Those morning lattes,
sandwiches on the go and weekend movies out, taken individually, are minor
expenses. But they all add up exponentially when you think about the returns
that money could be generating in a 401(k) or 403(b) plan.
Skip a daily $4 luxury coffee during the working week
and you'll have an extra $1,000 to throw in a retirement plan by the end
of the year. Assuming that your retirement plan generates 8 percent annualized
returns, after four decades, that one year of skipping the extravagant coffee
will have grown to nearly $22,000. Factor in an employer-matched contribution
of $500 and you end up with more than $32,000. If you skip the pricey caffeine
permanently and invest $1,500 each year ($125 per month), you end up with
more than $400,000. Of course, as you build your career, you'll be able
to contribute higher amounts to your retirement plan over time. But this
illustrates the power of building wealth simply by denying yourself a simple
cup of coffee every day.
Twenty-somethings are in a good position to cut corners,
says author Nicholas Aretakis. Since many students who graduate from college
are accustomed to living lean, new grads have not yet become accustomed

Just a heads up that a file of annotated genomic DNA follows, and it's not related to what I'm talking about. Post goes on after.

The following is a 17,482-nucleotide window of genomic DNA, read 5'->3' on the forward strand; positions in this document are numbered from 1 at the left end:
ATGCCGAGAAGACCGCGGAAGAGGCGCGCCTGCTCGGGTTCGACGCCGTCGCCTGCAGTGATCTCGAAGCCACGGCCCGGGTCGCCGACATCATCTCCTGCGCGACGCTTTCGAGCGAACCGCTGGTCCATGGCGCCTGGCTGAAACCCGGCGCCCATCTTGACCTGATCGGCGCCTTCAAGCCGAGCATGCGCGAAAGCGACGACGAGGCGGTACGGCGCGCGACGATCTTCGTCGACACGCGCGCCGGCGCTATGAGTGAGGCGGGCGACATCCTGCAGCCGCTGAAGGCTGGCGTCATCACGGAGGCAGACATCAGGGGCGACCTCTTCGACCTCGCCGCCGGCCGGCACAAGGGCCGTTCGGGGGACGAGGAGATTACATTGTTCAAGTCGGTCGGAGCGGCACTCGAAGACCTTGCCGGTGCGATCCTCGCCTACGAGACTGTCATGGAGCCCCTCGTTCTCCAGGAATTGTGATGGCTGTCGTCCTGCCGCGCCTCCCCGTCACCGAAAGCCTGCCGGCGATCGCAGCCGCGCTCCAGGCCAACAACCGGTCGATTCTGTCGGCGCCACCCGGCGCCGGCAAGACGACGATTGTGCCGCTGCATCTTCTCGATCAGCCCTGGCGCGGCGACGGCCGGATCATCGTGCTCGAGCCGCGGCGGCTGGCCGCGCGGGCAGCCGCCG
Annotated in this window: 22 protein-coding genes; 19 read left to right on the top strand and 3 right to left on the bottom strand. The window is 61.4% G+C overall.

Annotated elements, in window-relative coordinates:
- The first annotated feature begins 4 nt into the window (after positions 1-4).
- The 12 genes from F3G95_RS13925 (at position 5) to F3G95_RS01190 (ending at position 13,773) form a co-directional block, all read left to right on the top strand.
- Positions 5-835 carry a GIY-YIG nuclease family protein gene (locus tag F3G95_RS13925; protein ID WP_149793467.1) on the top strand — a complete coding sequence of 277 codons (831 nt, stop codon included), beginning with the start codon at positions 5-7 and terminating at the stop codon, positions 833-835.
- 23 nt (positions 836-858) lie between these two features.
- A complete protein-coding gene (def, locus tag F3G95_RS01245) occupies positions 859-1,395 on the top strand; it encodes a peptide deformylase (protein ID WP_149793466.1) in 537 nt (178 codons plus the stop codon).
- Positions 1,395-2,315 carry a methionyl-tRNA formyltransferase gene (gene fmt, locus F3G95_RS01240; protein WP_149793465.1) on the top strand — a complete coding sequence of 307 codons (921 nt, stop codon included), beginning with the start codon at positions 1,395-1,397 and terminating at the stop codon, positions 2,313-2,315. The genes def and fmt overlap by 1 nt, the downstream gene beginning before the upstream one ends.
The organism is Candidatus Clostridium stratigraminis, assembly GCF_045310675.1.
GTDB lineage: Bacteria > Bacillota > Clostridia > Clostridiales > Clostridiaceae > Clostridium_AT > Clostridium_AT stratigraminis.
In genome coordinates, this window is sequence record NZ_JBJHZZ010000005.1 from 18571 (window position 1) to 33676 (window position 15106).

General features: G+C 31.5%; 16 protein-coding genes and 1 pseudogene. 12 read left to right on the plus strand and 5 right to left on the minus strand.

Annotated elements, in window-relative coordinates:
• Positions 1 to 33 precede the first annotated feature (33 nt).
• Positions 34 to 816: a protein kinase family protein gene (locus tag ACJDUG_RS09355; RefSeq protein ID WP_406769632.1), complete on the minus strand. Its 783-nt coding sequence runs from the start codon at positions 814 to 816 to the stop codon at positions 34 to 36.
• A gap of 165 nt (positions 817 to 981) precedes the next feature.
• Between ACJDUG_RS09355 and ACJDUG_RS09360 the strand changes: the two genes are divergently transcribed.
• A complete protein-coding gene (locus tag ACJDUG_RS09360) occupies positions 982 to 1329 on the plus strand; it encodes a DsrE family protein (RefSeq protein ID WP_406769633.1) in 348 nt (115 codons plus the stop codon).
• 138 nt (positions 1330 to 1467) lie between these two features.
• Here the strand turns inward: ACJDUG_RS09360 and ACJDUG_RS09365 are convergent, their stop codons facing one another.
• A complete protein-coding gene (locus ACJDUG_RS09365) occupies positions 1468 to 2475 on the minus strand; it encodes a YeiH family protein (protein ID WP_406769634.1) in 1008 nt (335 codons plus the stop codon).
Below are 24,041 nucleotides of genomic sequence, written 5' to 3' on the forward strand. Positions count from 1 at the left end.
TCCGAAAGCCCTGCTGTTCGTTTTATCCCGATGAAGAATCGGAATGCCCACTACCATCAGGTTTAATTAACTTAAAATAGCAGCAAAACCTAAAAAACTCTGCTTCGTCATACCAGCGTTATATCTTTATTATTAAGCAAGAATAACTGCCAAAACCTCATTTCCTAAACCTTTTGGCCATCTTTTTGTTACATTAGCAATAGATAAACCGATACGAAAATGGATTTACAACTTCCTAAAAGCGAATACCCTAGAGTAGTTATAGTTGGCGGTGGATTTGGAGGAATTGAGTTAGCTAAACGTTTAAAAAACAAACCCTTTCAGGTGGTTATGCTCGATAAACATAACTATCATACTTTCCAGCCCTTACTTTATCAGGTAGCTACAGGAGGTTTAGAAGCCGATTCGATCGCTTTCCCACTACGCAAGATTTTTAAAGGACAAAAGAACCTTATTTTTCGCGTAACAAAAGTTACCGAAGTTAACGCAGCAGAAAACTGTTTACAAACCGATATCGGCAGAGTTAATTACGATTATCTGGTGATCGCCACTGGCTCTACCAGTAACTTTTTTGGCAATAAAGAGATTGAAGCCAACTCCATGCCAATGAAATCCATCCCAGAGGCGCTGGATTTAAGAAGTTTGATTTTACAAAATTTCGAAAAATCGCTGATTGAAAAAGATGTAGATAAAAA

to a life of luxury. "Rough it until you can afford better," Aretakis advises.
"Whether you live at home, take on a roommate, buy a used car over a new
one -- do what you have to to live within your means."
Living within one's means also means avoiding debt. To skip the plastic trap, Dan DeKeizer, a vice president
and actuary in MetLife's Retirement Strategies Group, recommends having a small stash of emergency money -- one or two paychecks' worth of income -- on hand.
Even in unexpected situations, Danialle
Foy, a 29-year-old administrative assistant in Chicago, says to try to avoid credit cards at all costs. "The month we needed brakes
for our car, I took a job at a bar for a week just so we could pay in cash,"
she says. "That's kind of extreme, but that's how serious we are in not